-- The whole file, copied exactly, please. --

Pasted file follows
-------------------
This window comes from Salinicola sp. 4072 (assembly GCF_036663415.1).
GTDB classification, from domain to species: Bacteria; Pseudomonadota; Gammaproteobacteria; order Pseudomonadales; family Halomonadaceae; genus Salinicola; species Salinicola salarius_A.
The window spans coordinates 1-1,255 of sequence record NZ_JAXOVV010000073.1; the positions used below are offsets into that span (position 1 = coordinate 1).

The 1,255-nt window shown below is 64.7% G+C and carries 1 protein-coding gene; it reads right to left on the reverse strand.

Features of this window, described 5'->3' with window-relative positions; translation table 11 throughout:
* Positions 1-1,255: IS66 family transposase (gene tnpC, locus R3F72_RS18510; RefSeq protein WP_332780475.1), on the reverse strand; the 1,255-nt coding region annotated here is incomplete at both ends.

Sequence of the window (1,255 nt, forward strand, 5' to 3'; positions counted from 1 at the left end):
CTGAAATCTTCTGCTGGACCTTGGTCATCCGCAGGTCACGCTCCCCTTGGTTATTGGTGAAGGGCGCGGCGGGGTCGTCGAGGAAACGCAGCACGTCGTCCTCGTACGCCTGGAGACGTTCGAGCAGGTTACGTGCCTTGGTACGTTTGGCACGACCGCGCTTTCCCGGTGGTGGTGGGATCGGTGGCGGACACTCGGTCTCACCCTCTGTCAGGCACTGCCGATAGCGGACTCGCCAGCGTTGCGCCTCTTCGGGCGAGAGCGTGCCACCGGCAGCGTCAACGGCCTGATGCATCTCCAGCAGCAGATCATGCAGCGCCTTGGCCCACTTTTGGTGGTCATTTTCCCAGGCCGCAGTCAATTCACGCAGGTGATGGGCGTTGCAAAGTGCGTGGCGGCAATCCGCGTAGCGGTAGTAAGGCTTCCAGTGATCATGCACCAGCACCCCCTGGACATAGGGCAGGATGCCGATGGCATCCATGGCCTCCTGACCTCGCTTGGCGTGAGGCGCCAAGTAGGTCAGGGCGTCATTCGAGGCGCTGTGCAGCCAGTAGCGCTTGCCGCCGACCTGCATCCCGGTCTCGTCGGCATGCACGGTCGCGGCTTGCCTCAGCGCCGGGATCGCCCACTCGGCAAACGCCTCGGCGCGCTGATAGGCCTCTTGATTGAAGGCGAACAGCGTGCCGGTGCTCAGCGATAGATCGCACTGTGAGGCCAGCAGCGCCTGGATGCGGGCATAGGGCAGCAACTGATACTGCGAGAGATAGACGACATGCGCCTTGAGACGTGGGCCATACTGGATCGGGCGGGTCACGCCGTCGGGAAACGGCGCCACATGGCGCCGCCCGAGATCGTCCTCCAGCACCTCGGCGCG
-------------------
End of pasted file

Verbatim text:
This window comes from Salinicola sp. 4072 (assembly GCF_036663415.1).
GTDB classification, from domain to species: Bacteria; Pseudomonadota; Gammaproteobacteria; order Pseudomonadales; family Halomonadaceae; genus Salinicola; species Salinicola salarius_A.
The window spans coordinates 1-1,255 of sequence record NZ_JAXOVV010000073.1; the positions used below are offsets into that span (position 1 = coordinate 1).

The 1,255-nt window shown below is 64.7% G+C and carries 1 protein-coding gene; it reads right to left on the reverse strand.

Features of this window, described 5'->3' with window-relative positions; translation table 11 throughout:
* Positions 1-1,255: IS66 family transposase (gene tnpC, locus R3F72_RS18510; RefSeq protein WP_332780475.1), on the reverse strand; the 1,255-nt coding region annotated here is incomplete at both ends.

Sequence of the window (1,255 nt, forward strand, 5' to 3'; positions counted from 1 at the left end):
CTGAAATCTTCTGCTGGACCTTGGTCATCCGCAGGTCACGCTCCCCTTGGTTATTGGTGAAGGGCGCGGCGGGGTCGTCGAGGAAACGCAGCACGTCGTCCTCGTACGCCTGGAGACGTTCGAGCAGGTTACGTGCCTTGGTACGTTTGGCACGACCGCGCTTTCCCGGTGGTGGTGGGATCGGTGGCGGACACTCGGTCTCACCCTCTGTCAGGCACTGCCGATAGCGGACTCGCCAGCGTTGCGCCTCTTCGGGCGAGAGCGTGCCACCGGCAGCGTCAACGGCCTGATGCATCTCCAGCAGCAGATCATGCAGCGCCTTGGCCCACTTTTGGTGGTCATTTTCCCAGGCCGCAGTCAATTCACGCAGGTGATGGGCGTTGCAAAGTGCGTGGCGGCAATCCGCGTAGCGGTAGTAAGGCTTCCAGTGATCATGCACCAGCACCCCCTGGACATAGGGCAGGATGCCGATGGCATCCATGGCCTCCTGACCTCGCTTGGCGTGAGGCGCCAAGTAGGTCAGGGCGTCATTCGAGGCGCTGTGCAGCCAGTAGCGCTTGCCGCCGACCTGCATCCCGGTCTCGTCGGCATGCACGGTCGCGGCTTGCCTCAGCGCCGGGATCGCCCACTCGGCAAACGCCTCGGCGCGCTGATAGGCCTCTTGATTGAAGGCGAACAGCGTGCCGGTGCTCAGCGATAGATCGCACTGTGAGGCCAGCAGCGCCTGGATGCGGGCATAGGGCAGCAACTGATACTGCGAGAGATAGACGACATGCGCCTTGAGACGTGGGCCATACTGGATCGGGCGGGTCACGCCGTCGGGAAACGGCGCCACATGGCGCCGCCCGAGATCGTCCTCCAGCACCTCGGCGCG